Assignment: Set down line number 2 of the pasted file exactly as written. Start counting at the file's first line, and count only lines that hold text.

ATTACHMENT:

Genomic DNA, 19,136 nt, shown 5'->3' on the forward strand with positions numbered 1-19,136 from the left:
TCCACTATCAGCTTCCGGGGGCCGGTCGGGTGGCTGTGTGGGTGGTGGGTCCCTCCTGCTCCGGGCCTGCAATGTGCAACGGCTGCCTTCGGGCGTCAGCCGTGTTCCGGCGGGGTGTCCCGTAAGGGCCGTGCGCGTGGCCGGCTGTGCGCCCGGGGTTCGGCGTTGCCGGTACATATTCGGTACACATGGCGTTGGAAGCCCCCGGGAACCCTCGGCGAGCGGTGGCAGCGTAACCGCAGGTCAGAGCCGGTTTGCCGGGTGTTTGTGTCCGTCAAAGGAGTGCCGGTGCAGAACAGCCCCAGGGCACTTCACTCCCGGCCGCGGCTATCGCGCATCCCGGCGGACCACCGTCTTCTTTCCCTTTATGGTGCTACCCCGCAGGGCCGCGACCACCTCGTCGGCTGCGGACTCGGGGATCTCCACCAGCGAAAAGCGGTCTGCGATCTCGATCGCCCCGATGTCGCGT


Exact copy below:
TCCACTATCAGCTTCCGGGGGCCGGTCGGGTGGCTGTGTGGGTGGTGGGTCCCTCCTGCTCCGGGCCTGCAATGTGCAACGGCTGCCTTCGGGCGTCAGCCGTGTTCCGGCGGGGTGTCCCGTAAGGGCCGTGCGCGTGGCCGGCTGTGCGCCCGGGGTTCGGCGTTGCCGGTACATATTCGGTACACATGGCGTTGGAAGCCCCCGGGAACCCTCGGCGAGCGGTGGCAGCGTAACCGCAGGTCAGAGCCGGTTTGCCGGGTGTTTGTGTCCGTCAAAGGAGTGCCGGTGCAGAACAGCCCCAGGGCACTTCACTCCCGGCCGCGGCTATCGCGCATCCCGGCGGACCACCGTCTTCTTTCCCTTTATGGTGCTACCCCGCAGGGCCGCGACCACCTCGTCGGCTGCGGACTCGGGGATCTCCACCAGCGAAAAGCGGTCTGCGATCTCGATCGCCCCGATGTCGCGT